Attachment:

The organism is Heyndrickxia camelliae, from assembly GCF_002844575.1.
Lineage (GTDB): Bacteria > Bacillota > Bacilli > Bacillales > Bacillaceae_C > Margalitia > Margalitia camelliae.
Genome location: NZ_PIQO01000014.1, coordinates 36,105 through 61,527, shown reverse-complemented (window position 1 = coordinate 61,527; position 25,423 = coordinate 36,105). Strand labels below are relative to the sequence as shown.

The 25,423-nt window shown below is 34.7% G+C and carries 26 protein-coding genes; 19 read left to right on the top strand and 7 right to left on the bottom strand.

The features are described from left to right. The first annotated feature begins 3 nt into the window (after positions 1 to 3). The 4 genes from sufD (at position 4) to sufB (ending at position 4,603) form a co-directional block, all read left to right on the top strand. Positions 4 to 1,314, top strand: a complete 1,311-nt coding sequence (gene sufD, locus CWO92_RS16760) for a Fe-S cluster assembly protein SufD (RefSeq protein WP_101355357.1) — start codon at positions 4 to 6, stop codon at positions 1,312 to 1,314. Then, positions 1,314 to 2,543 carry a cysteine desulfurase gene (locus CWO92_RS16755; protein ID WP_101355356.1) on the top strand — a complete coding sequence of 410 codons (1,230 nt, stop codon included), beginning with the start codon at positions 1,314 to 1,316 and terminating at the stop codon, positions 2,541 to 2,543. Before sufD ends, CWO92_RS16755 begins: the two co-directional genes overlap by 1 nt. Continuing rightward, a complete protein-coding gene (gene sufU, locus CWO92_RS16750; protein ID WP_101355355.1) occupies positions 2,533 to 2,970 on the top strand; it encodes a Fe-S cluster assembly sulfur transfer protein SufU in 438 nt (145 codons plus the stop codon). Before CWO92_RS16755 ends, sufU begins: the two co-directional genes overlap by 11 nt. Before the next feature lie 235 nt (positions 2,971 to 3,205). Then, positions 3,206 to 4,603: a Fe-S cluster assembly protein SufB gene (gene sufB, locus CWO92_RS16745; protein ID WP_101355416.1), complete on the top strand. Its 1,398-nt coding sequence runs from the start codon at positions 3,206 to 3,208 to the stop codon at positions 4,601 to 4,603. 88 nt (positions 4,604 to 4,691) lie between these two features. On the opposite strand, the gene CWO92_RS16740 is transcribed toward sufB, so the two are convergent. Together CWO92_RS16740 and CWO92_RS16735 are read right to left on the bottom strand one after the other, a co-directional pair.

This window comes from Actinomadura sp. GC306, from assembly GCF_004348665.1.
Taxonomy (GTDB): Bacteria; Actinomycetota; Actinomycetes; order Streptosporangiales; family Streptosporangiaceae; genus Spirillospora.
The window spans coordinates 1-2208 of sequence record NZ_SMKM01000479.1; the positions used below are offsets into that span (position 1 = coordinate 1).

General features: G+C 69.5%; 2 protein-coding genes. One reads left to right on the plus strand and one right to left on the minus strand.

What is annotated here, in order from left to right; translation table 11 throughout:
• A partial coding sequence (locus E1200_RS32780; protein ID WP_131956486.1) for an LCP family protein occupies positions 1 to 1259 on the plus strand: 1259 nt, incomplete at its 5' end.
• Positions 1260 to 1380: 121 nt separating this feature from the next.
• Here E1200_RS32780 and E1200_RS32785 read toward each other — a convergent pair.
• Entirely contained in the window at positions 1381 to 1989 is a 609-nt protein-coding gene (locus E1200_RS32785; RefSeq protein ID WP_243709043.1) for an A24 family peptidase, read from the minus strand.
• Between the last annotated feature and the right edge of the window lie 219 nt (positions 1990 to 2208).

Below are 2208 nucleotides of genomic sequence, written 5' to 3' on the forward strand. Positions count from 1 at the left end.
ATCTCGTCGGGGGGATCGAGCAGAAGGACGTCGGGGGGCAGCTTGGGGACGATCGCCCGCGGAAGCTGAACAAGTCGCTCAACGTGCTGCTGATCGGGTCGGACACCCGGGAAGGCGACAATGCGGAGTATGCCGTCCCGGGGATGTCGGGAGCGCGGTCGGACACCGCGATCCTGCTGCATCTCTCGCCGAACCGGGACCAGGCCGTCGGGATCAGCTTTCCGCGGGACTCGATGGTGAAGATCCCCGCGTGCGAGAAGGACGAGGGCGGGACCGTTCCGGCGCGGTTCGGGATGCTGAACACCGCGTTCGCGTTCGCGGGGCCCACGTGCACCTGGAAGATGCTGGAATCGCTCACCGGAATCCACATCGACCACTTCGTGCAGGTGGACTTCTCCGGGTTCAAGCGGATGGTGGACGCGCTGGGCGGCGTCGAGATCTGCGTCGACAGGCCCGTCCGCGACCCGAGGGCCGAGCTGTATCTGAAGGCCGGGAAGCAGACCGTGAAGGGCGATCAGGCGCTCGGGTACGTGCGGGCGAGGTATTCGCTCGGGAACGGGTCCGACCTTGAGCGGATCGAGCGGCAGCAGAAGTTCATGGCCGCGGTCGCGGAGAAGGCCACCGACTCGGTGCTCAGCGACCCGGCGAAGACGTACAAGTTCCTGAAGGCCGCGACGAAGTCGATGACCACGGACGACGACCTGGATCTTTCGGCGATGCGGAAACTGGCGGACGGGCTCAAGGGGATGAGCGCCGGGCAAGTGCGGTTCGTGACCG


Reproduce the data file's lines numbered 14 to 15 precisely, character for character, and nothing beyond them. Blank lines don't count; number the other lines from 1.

• Entirely contained in the window at positions 1381 to 1989 is a 609-nt protein-coding gene (locus E1200_RS32785; RefSeq protein ID WP_243709043.1) for an A24 family peptidase, read from the minus strand.
• Between the last annotated feature and the right edge of the window lie 219 nt (positions 1990 to 2208).